All About That Bass

Music Festivals offer photographers an increased level of access to shoot musicians. However, it is often in less than ideal locations, with cluttered stages and backgrounds. One solution to this is to use a long lens, focus on closeups of one or two musicians at a time, and to use a shallow depth of focus; all of which will assist in reducing the impact of the clutter. Another option is to shoot up, from just in front to the stage, to avoid much of the stage gear.


This bass player, at the American Folk Festival, was grooving to his own beat. Isolating him from the band focused on that beat, and shooting from below offered a unique angle as well as clutter reduction. The Prada sunglasses were a fringe benefit.

C. David Tobie

Documenting Tributes to Deposed Dictators

Deposed dictators, especially those who caused much bloodshed and hardship for their people, are typically erased from the civic space. Their statues are removed, their names eliminated from buildings and road signs, and their brass plaques melted for scrap.

Because of this, it is particularly interesting to document the remnants that escaped destruction. Mussolini is no exception. I have seen a Mussolini quote still displayed, carved in stone in the north of Italy, despite the mass deportation of the local German speaking residents during the Fascist era. And here, in a tiny remote village of Southern Tuscany, I was surprised to see another quote attributed to him still in evidence.

Mussolini Quote-1

The quote itself is quite harmless, there is no heavy propaganda; it could be made into one of those inspirational posters seen in offices. But one wonders if it was whitewashed after the war, and has become visible again with time, or if the missing corner with Mussolini’s name was removed by intent, or by age. However, this fresco makes an interesting photo subject, and while I have never found a suitable use for such an image, I keep it in my library, awaiting the need.

C. David Tobie

Some Thoughts on Soliciting Uncompensated Photography

I was recently involved in an interaction on a photography list where the CEO of a non-profit posted a note  asking for images, and full usage rights of those images, for free. This is becoming a more and more common technique for searching for photographic content. Professional photographers, and particularly photojournalists are being progressively replaced by end user images. Current Event Photography is being, effectively, crowd-sourced. This is an inevitable result of digital technology. Digital has undermined most, if not all, areas of photography, not just photo journalism. But where should the line be drawn? What is the ethical component of knowingly attempting to get images for free, when the sources for purchasing them are right in front of you? There is no single answer, but the question is worth pondering.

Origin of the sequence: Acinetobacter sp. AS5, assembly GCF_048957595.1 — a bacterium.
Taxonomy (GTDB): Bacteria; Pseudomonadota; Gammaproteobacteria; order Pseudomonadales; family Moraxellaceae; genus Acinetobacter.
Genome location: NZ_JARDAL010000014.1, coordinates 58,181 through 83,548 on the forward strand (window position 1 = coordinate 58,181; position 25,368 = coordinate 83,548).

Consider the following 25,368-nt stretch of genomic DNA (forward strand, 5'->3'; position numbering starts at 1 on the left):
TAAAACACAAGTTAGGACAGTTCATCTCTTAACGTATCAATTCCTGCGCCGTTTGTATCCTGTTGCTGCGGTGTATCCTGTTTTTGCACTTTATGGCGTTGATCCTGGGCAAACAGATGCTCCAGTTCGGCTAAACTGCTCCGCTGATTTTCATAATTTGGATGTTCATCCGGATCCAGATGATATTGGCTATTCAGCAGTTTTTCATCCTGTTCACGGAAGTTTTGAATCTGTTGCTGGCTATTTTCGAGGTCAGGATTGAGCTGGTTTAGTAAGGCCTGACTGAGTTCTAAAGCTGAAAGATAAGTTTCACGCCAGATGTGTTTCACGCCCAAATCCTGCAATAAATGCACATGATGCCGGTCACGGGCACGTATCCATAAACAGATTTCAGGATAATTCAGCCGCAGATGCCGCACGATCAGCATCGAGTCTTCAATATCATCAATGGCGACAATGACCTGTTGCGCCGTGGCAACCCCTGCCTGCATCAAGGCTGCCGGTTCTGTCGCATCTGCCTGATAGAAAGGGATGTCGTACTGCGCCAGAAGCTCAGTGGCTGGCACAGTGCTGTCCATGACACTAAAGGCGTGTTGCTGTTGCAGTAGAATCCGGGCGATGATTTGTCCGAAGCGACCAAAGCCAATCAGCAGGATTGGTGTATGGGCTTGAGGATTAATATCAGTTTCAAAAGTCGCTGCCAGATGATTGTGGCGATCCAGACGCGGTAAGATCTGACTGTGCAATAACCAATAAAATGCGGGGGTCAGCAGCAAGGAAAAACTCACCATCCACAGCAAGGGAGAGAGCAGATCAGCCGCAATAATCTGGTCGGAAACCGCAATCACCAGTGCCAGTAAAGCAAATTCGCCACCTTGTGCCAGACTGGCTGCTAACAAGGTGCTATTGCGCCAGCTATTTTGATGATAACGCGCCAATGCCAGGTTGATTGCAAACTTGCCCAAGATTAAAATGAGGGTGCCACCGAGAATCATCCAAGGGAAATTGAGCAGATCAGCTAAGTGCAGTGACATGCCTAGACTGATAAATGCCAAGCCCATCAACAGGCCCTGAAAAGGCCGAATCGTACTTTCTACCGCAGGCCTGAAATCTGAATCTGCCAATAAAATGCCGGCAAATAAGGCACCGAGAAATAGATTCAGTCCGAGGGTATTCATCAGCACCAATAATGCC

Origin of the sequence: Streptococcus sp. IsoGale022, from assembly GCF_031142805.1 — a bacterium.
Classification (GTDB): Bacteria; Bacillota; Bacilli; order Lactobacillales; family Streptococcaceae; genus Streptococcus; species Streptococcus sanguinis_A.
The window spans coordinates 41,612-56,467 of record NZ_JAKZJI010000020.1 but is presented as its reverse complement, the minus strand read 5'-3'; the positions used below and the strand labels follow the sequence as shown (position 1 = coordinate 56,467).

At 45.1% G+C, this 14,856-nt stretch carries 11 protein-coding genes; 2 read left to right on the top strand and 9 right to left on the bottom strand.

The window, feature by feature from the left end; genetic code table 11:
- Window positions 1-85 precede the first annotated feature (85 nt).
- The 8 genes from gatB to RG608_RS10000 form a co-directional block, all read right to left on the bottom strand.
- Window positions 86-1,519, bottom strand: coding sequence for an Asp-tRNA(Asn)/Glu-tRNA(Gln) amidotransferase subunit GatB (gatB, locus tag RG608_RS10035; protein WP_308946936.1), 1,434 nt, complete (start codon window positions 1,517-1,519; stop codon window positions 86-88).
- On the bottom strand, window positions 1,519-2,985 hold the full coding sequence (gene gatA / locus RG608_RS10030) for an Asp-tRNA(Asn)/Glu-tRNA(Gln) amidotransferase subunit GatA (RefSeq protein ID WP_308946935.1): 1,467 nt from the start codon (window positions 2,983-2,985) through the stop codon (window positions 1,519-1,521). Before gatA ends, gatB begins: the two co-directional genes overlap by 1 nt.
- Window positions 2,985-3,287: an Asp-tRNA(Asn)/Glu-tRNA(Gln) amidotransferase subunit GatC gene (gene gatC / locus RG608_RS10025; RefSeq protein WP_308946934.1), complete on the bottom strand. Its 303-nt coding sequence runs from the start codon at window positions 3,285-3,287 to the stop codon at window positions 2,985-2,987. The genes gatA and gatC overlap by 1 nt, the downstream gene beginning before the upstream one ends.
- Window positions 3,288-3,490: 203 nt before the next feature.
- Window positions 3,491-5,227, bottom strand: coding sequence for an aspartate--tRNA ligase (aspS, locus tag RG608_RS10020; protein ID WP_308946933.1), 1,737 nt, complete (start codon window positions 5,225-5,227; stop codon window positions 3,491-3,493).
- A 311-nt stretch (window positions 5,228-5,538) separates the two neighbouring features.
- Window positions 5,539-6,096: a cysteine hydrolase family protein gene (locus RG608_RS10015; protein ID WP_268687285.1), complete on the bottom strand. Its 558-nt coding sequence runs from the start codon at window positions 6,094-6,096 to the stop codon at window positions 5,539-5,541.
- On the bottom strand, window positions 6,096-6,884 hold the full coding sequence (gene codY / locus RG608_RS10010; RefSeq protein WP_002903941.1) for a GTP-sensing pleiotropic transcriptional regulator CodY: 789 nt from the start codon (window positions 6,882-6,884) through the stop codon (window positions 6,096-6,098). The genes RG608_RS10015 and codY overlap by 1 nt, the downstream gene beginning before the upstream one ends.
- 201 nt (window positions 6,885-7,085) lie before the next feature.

So here is the full body text of the original note, posted on a photography group on-line:

“We need some photos or video footage showing coastal and marsh area debris in NY, NJ, & CT. The photos must be yours and given to us for unrestricted use. We need them pro bono but since we are a 501c3 we can provide you with an in-kind donation receipt.”

The CEO who posted this note was honestly surprised at the negative responses it triggered. So here is the note, as I edited it, to attempt to make it as photographer friendly as possible; making the situation clear, and generating results, instead of objections and criticisms, from photographers:

“Hi, I donate my time to a non-profit organization which is attempting to achieve (insert description of worthwhile goal here). We are looking for photos or video footage showing (insert topic here).  We cannot afford to purchase such images and footage from Getty, Corbis, or individual professional photographers, which we would prefer to do, if funds allowed. Since we can’t afford that, we are soliciting images and footage as a charitable donation in-kind. In order to use images, we would need a signed document, a blank copy of which is included below, assuring us that rights to the images belong to you (so that we do not infringe on the rights of anyone else, if the shots are not actually yours) and assigning us the limited rights for use that are described in the document. These are the minimal rights we would need for the uses we have planned, and we would recontact anyone supplying images under these terms if the situation changed and further rights were needed. Since we are a 501c3, while we unfortunately cannot compensate you for your work, we can at least provide you with an in-kind donation receipt. Full credit will be given in print or on screen, for all images and footage used, including a URL, if the photographer includes one.

Thank you for your consideration,
Your name
Your title (the term Volunteer in it would be good; aka: Volunteer CEO, even Uncompensated CEO)
Organization name
Include URLs so people can see what you are doing
Include Personal Contacts so people can see you are actually available, ideally including an organization email address, so that they can see you really work there, instead of being an outside resource.

Appropriate contract included here, so that the actual terms can be seen up front. Include what YOU promise to do (image credit statement, recontact for extended uses) as well as what THEY are signing away in the document.

I will be interested to hear people’s views on this issue.

Credits: C. David Tobie, Copyright 2012. Website: Return to Blog’s Main Page